Are you a beginner and having trouble understanding which colors to use for your palette? You always have doubts on how to mix colors to achieve the desired color? When you mix colors you always get muddy colors?
This is the first of a series of articles about color mixing, where I will try to explain how I mix colors and how to mix the color you need.
On this blog I have already talked about color mixing. I explained what a color is and the concepts of hue, value and saturation. I have already talked about primary, secondary and complementary colors, so it’s time to explain how to mix them.
In the article 4 Basic Palette for Color Mixing I suggest to beginners 4 palette for start with. The idea is to start from a simple palette with only three colors plus black and white and then add progressively more colors as soon the experience increase. In this articles series I will explain how to mix colors using these four basic palettes.
In order to mix whatever color I want I usually follow these 4 basic steps:
- Observe. This seems the most obvious steps, but it usually is underestimated. Observe a color and be able to describe it in terms of hue, tone and saturation is the most difficult thing because the eye is often deceived. The surrounding colors affect our evaluation and to demonstrate this is sufficient to observe the following cube.
The colors of the squares in the center of the top and front faces look different but are actually the same color (see second figure). To avoid being deceived is always good to isolate the color you want to imitate. A useful tool is a white or black cardboard with a small hole through which to observe the color. The color must be isolated in order to describe it in terms of hue, tone and saturation. To do so is certainly useful to ask the 4 questions:
- What is the color hue? The possible answers are: yellow, orange, red, purple, blue and green.
- What is his tone? The possible answers are: light, dark or medium.
- What is his intensity? The possible answers are: high intensity, medium-intensity or low intensity.
- What is the exact color temperature? If to the first question you answered “yellow” look at the color to understand if the color tends more to the green or red.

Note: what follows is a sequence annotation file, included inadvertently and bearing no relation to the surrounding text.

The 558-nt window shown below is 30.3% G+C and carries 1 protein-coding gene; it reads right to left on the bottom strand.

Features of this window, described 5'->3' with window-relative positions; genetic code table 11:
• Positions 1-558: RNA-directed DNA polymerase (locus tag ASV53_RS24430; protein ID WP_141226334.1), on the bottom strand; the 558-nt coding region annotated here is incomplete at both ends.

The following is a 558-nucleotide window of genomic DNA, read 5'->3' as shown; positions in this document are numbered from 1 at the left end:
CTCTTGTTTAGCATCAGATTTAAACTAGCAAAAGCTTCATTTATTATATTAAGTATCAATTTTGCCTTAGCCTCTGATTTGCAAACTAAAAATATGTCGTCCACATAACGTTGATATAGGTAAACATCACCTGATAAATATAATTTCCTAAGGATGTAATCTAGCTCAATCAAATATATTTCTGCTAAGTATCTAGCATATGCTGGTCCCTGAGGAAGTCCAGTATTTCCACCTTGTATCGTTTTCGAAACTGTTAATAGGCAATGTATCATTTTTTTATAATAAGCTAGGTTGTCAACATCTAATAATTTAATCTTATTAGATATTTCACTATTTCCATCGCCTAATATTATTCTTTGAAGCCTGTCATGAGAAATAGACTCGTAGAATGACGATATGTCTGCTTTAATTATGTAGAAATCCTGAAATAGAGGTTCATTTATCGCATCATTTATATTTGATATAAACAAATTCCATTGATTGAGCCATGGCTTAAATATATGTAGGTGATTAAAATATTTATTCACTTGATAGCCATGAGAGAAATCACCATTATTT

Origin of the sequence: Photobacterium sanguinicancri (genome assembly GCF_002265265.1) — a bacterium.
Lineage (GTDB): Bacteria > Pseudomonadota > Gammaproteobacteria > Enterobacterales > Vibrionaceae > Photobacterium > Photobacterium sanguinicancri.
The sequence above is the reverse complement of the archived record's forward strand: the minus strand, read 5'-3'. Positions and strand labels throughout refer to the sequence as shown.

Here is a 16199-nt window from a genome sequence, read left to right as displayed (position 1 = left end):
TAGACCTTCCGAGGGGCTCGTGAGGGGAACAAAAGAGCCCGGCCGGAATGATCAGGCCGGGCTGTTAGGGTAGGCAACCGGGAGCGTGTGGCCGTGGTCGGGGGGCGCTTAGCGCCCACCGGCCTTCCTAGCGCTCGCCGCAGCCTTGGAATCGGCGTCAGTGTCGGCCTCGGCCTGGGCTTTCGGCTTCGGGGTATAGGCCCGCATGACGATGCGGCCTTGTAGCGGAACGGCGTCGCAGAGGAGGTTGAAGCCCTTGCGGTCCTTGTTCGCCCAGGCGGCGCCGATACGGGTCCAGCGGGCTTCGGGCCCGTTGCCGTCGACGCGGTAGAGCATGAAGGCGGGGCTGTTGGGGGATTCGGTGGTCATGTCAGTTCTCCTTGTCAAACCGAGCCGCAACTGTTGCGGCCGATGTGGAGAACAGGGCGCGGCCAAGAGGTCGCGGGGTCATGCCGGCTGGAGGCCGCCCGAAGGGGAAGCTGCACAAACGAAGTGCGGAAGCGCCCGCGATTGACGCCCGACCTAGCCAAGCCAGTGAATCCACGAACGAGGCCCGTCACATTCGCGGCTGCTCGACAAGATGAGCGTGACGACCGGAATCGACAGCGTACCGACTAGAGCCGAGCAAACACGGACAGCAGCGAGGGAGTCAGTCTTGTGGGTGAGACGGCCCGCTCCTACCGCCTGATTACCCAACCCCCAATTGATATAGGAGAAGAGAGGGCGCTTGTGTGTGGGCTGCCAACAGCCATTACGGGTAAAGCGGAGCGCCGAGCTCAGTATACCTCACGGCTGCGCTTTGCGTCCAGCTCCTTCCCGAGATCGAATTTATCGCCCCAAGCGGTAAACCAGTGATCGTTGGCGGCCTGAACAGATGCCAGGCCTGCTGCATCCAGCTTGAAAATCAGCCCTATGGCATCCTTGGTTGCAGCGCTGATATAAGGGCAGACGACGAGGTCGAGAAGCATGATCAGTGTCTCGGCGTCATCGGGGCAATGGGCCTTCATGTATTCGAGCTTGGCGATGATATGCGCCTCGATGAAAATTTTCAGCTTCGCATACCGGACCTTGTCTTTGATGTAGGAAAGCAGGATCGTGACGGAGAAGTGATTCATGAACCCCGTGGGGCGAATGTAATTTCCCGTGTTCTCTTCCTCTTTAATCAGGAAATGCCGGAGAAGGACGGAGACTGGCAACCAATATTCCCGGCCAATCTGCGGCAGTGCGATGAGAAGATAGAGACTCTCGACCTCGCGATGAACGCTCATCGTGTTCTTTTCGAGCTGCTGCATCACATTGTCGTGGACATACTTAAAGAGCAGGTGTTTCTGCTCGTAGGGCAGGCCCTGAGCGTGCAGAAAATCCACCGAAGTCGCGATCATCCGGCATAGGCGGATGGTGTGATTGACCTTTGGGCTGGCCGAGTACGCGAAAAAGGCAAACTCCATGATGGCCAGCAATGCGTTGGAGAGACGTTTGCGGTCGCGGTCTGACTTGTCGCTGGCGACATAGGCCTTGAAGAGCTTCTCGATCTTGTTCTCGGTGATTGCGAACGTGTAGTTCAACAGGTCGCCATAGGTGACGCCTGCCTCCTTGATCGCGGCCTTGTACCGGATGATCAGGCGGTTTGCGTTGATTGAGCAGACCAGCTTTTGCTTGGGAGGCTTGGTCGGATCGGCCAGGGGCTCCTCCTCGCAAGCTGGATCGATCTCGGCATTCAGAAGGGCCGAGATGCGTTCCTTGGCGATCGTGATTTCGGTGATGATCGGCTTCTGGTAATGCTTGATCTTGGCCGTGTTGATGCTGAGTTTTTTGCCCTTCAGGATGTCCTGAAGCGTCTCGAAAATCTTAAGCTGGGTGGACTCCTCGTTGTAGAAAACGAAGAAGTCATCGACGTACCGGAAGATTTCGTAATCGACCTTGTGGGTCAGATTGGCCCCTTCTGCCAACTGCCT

- Select. The second step is to select from the palette the color that is closest to the one to imitate. This color will be the starting point for our mixing. Once you answered to the 4 questions above you have a description of the color to imitate in terms of hue, tone and saturation and choose the tube of color that is closest to it is quite simple.
- Analyze. At this stage you need to understand if our color is warmer or cooler, lighter or darker or more intense or less intense than the color to imitate. Based on this comparison you will make the appropriate color changes.
- Modify. If the color is cooler than the one to imitate make it warmer. A similar thing if the color is warmer, lighter, darker, more intense or less intense. I have to repeat steps 3 and 4 until we get a color closer to the one to imitate. The modify step requires the following sub steps:
- adjust the tone of the color if it is lighter or darker than the one to imitate;
- adjust the saturation (or intensity) of the color if it is more intense or less intense than the one to imitate;
- adjust the hue (or the temperature) of the color if it is warmer or cooler than the one to imitate;
The steps above are a logical learning process that must be practiced and, with experience, applied mechanically. In the next articles I will explain:
- how to lighten or darker a color;
- how to make a color more or less intense;
- how to make c color warmer or cooler;
Finally, the last article will be about how to mix colors in practice. I will demonstrate how to mix colors about some simple objects like: tomato, leaf, lemon and grapes.